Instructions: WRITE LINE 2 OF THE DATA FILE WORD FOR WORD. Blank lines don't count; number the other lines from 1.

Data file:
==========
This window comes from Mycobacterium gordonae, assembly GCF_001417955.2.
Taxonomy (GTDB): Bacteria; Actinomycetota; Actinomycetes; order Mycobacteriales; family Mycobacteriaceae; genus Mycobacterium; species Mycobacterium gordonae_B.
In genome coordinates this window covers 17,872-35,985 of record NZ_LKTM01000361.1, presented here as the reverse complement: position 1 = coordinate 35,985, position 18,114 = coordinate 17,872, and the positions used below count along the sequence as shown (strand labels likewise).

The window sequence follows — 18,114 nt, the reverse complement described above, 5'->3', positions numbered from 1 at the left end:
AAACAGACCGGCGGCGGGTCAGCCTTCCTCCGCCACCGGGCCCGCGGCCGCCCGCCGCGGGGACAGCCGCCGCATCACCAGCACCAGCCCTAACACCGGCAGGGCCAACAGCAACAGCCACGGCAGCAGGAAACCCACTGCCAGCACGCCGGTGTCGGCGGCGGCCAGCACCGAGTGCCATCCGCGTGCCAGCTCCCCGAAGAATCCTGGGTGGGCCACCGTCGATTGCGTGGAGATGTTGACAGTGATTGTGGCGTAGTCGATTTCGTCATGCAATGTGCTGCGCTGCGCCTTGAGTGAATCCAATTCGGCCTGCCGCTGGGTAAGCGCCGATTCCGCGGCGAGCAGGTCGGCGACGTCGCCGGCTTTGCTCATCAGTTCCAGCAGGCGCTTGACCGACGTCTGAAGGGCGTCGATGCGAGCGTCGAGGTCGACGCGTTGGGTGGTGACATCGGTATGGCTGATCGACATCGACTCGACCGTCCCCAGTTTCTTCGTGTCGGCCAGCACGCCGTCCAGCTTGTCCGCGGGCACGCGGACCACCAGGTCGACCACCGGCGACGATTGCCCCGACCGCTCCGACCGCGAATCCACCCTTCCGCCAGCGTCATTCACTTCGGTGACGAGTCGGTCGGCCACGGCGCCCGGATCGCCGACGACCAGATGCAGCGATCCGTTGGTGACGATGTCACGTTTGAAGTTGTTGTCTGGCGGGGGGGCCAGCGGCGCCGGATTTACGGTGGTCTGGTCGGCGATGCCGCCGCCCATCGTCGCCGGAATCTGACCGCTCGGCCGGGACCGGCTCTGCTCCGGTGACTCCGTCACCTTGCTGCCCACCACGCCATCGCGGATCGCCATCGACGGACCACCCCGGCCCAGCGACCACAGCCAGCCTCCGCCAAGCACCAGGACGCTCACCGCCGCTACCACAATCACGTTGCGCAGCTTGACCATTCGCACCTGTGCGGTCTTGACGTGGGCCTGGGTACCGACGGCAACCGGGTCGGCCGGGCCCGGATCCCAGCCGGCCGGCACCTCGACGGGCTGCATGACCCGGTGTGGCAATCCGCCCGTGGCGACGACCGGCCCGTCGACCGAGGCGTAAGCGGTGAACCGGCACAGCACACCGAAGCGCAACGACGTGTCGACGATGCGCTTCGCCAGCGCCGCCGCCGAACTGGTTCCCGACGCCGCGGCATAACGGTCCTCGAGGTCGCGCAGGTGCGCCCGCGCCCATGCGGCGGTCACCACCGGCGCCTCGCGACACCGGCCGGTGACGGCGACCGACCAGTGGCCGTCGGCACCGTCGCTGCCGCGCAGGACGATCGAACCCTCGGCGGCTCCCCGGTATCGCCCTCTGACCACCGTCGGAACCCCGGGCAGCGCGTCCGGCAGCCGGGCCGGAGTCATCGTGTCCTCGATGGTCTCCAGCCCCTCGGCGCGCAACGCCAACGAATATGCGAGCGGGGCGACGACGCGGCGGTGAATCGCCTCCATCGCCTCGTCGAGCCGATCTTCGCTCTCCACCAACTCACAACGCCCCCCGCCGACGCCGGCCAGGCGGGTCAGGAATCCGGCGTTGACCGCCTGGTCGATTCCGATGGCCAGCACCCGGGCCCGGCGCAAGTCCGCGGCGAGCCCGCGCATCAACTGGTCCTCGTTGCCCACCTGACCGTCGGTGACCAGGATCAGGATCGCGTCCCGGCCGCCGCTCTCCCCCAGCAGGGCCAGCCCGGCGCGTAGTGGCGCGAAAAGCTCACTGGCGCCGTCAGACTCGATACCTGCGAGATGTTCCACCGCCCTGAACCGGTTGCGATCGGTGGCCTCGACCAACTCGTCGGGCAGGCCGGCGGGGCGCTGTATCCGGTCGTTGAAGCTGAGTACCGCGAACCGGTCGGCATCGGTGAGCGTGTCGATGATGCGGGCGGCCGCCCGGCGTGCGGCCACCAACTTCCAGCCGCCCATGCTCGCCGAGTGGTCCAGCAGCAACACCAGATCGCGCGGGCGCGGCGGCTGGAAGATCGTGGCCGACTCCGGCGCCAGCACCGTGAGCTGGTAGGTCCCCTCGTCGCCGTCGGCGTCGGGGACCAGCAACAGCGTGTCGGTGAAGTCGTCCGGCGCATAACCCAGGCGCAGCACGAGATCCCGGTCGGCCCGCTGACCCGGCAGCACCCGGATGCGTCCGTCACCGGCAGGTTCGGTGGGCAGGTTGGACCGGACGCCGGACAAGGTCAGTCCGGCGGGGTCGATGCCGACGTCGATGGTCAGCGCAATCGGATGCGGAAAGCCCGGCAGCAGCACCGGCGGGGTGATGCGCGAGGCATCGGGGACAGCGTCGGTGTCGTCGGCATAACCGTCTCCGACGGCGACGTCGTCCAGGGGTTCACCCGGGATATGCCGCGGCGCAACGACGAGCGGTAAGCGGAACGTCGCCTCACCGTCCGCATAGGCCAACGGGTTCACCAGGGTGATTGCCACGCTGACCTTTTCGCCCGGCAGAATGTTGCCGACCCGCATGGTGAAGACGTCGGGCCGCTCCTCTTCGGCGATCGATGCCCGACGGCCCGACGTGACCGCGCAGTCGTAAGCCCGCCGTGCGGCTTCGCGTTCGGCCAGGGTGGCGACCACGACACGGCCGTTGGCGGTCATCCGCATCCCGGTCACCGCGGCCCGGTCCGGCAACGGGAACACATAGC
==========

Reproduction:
Taxonomy (GTDB): Bacteria; Actinomycetota; Actinomycetes; order Mycobacteriales; family Mycobacteriaceae; genus Mycobacterium; species Mycobacterium gordonae_B.